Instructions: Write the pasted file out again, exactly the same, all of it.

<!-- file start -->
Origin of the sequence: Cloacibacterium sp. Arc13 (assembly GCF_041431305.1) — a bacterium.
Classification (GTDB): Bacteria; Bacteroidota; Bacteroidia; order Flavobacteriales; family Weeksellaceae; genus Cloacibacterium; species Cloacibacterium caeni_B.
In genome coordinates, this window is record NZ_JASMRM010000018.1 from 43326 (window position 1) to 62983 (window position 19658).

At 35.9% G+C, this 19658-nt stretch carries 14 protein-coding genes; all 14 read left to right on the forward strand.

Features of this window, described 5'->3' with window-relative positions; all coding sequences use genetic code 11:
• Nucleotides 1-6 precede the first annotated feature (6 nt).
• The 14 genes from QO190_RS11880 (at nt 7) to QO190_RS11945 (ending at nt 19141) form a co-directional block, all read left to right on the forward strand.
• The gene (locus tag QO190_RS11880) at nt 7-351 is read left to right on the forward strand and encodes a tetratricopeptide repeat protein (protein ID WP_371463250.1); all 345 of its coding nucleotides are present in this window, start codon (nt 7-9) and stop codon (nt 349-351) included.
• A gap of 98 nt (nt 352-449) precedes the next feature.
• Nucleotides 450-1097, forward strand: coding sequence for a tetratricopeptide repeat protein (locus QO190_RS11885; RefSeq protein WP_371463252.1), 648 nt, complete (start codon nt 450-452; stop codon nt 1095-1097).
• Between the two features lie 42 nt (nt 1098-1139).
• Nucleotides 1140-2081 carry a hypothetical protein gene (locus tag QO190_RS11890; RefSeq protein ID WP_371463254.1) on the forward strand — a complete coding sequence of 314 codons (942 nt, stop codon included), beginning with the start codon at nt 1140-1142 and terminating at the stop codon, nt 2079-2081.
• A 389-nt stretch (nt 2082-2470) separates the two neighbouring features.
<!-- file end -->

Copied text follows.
Origin of the sequence: Cloacibacterium sp. Arc13 (assembly GCF_041431305.1) — a bacterium.
Classification (GTDB): Bacteria; Bacteroidota; Bacteroidia; order Flavobacteriales; family Weeksellaceae; genus Cloacibacterium; species Cloacibacterium caeni_B.
In genome coordinates, this window is record NZ_JASMRM010000018.1 from 43326 (window position 1) to 62983 (window position 19658).

At 35.9% G+C, this 19658-nt stretch carries 14 protein-coding genes; all 14 read left to right on the forward strand.

Features of this window, described 5'->3' with window-relative positions; all coding sequences use genetic code 11:
• Nucleotides 1-6 precede the first annotated feature (6 nt).
• The 14 genes from QO190_RS11880 (at nt 7) to QO190_RS11945 (ending at nt 19141) form a co-directional block, all read left to right on the forward strand.
• The gene (locus tag QO190_RS11880) at nt 7-351 is read left to right on the forward strand and encodes a tetratricopeptide repeat protein (protein ID WP_371463250.1); all 345 of its coding nucleotides are present in this window, start codon (nt 7-9) and stop codon (nt 349-351) included.
• A gap of 98 nt (nt 352-449) precedes the next feature.
• Nucleotides 450-1097, forward strand: coding sequence for a tetratricopeptide repeat protein (locus QO190_RS11885; RefSeq protein WP_371463252.1), 648 nt, complete (start codon nt 450-452; stop codon nt 1095-1097).
• Between the two features lie 42 nt (nt 1098-1139).
• Nucleotides 1140-2081 carry a hypothetical protein gene (locus tag QO190_RS11890; RefSeq protein ID WP_371463254.1) on the forward strand — a complete coding sequence of 314 codons (942 nt, stop codon included), beginning with the start codon at nt 1140-1142 and terminating at the stop codon, nt 2079-2081.
• A 389-nt stretch (nt 2082-2470) separates the two neighbouring features.